M.Simons The World's Vintage Sailplanes 1908-45
Hans Jacobs' Rhoenadler had proved a great success but clubs felt the need of a sailplane to bridge the gap between the Grunau Baby and the big Adler. In 1933 therefore Jacobs designed the Rhoenbussard for Alexander Schleicher.
With span about a metre more than the Grunau Baby, and the same wing section, it was a natural step up for the pilot, whilst its streamlined fuselage, higher aspect ratio and the absence of drag from struts, ensured a better performance. The wing loading was higher than the Baby. The Bussard was also very strong.
Sailplane structures had by now become almost standardised and there were no innovations in the Rhoenbussard. The wing planform was simple, with a rectangular centre section and tapered lips, the ailerons extending over more than half the total span. There was no dihedral, thus avoiding the complications in construction involved with the increasingly fashionable ‘gull’ form. The fuselage was short and stumpy, with a pylon to carry the wing. The cockpit was large enough to take any pilot, which made the front end rather bulbous. To keep the centre of gravity in the right place, the pilot’s back had to be close to the main fuselage frame under the wing spar, hence there was unfortunately no upward view from the cockpit under the wing leading edge.
To rig the Rhoenbussard it was necessary to join the wings together on the centre line first, before lifting the whole onto the fuselage mounting. The main steel pins joining the spars were inserted vertically. Though the joined wing was not heavy, to lift it into place required several people. Two horizontal pins, running across from side to side of the pylon, held the fuselage to the wing.
The prototype appeared at the Rhoen in 1933. It drew favorable attention and the orders came in. At the 1934 Rhoen meeting 16 Rhoenbussards competed, outnumbering all other types except the Grunau Baby. It was capable of a very good performance and could be used for aerobatic displays. Bussards were also exported. The first to reach England was aero-towed there in stages in 1934, and toured the country with Cobham’s Flying Circus. The pilot was Joan Meakin. Her routine included multiple loops, chandelles and stall turns, followed each time by a meticulous spot landing. On one occasion she was told to attempt a cross-country flight and thus became the first English woman to do a distance flight in a glider.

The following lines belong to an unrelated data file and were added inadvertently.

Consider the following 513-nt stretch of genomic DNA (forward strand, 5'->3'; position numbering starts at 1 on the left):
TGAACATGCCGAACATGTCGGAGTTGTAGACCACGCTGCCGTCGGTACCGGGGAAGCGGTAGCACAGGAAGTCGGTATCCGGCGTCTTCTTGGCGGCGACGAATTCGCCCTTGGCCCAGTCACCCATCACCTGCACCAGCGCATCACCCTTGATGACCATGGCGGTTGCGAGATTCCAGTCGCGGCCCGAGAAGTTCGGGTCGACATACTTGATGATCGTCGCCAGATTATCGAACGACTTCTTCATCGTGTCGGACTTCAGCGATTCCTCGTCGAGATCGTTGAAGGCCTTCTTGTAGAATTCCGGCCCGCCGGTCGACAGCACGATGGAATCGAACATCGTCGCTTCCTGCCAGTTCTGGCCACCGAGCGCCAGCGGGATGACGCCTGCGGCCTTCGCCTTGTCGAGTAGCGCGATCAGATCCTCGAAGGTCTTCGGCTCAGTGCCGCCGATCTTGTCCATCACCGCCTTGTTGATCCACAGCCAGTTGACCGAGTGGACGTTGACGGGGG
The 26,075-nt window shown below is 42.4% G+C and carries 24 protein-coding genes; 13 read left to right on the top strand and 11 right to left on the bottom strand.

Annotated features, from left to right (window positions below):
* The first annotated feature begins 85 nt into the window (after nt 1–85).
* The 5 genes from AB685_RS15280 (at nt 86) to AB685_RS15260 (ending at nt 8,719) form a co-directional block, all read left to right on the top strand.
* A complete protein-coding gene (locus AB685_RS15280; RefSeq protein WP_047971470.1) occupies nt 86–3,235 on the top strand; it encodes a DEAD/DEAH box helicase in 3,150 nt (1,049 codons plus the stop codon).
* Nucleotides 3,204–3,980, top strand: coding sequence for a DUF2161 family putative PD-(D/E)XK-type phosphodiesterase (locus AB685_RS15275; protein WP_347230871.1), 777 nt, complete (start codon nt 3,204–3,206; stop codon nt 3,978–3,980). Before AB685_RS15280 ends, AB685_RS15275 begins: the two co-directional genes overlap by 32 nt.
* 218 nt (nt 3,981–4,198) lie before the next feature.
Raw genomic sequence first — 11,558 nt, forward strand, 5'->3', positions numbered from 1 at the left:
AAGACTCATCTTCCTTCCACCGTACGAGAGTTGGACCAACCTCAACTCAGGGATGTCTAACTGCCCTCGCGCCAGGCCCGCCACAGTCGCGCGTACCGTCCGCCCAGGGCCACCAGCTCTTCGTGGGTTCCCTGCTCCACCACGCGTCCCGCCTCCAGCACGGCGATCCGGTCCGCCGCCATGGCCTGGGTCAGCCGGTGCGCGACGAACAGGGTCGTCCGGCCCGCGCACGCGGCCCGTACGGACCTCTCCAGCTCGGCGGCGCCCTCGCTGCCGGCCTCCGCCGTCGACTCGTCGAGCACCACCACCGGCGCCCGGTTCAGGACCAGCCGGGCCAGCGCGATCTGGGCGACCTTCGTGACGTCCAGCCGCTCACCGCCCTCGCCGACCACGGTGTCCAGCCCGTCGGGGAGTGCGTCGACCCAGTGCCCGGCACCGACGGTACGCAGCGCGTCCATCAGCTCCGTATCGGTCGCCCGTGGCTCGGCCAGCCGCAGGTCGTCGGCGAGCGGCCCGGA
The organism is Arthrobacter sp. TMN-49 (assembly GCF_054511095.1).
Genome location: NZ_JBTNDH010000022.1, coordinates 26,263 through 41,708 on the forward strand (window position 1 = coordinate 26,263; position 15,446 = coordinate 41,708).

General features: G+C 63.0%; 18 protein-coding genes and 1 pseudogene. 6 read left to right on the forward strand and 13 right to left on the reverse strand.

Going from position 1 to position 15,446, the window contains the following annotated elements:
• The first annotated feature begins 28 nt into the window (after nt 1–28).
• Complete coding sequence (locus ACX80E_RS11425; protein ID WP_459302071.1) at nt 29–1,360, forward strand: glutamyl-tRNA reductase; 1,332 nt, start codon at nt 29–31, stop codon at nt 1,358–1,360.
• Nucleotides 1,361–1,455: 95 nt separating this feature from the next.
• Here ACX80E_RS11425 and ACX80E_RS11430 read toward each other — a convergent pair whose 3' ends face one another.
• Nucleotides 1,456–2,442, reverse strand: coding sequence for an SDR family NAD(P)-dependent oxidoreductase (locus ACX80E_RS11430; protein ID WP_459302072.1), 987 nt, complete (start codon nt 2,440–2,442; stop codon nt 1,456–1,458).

At least one world record should have gone to a Bussard. This was the height climb by Hermann Seele on 23rd June 1936. He climbed into a cumulus cloud near Hirzenhain, found strong lift which carried him rapidly up to more than 5000 metres, a world record, but he lost control in a high speed spiral dive. He was severely battered and bruised by large hailstones, and the Rhoenbussard broke up. As he struggled out of the cockpit he tried to save the precious barograph but failed, and finally fell clear. The wreckage of the Bussard nearly hit him as he descended, half frozen and badly hurt by the hail, but he landed without further injury in trees and was rescued by local peasants. The Rhoenbussard was scattered widely and the barograph was never found.
Three Rhoenbussards still existed in 1979, two of these in serviceable condition. One had ailerons much shorter than standard, and square wingtips, having been modified in postwar times by a German student group in the hope of improving performance. All three known examples are in England. Others may well exist awaiting restoration in Germany and elsewhere.
The weights and performance figures given below were measured by the DFS and reported by W. Spilger in 1938.
Rhoenbussard: Span, 14.30 m. Wing area. 14.00 sq m. Aspect ratio. 14.6. Empty weight, 135 kg. Flying weight. 240 kg. Wing loading. 17.1 kg/sq m. Aerofoil, Goettingen 535 at root and centre section, tapering to symmetrical tip. Best glide ratio. 1 : 19.8 at 67.3 km/h. Minimum sinking speed 0.88 m/sec at 57.7 km/h. Sink at 100 km/h. 2.08 m/sec.
One of only two airworthy Rhoenbussards known at the time of publication, though several others exist in storage. This aircraft, now based at Dunstable but seen here at Sutton Bank, was modified by a German student group. The ailerons were shortened and the wingtips squared. The German registration, D-5700, is still painted below the port wing.
A 1937 Rhonbussard, flown by Chris Wills from the 11,300ft Jungfraujoch.
A Rhoenbussard fitted with airbrakes and flown by the British Air Force of Occupation gliding club at Scharfoldendorf (Ith) in post-war years. It was painted very dark red, with the nose cap in natural aluminium and the Scharfoldendorf number in cream.
COMING IN: Miss Meakin landing at Heston after her flight from Lympne.
"- SOMETHING DONE": Miss Joan Meakin in her "Rhonbussard" glider.
A Rhoenbussard named Korschen and marked with the Olympic Games linked rings, as many sailplanes were in Germany during 1936. The Bussard probably participated in the display at Staaken which was arranged for the Games opening ceremony.
The Rhoenbussard at the British Championships in 1950. Winch launching was originally developed in the early 1930s.
One of the four Rhoenbussards which competed at the British National Championships in 1938, flown by R. P. Cooper and Joan Price (nee Meakin). It placed sixth.
Mr. C. Nicholson piloting the "Rhon Buzzard" an efficient German-built sailplane.
ON SILENT WINGS: A striking picture of the "Golden Wren" sailplane and a Rhon "Buzzard" soaring over Bradwell Edge, Derbyshire, which is proving an increasingly popular centre with Midland and Northern gliding enthusiasts.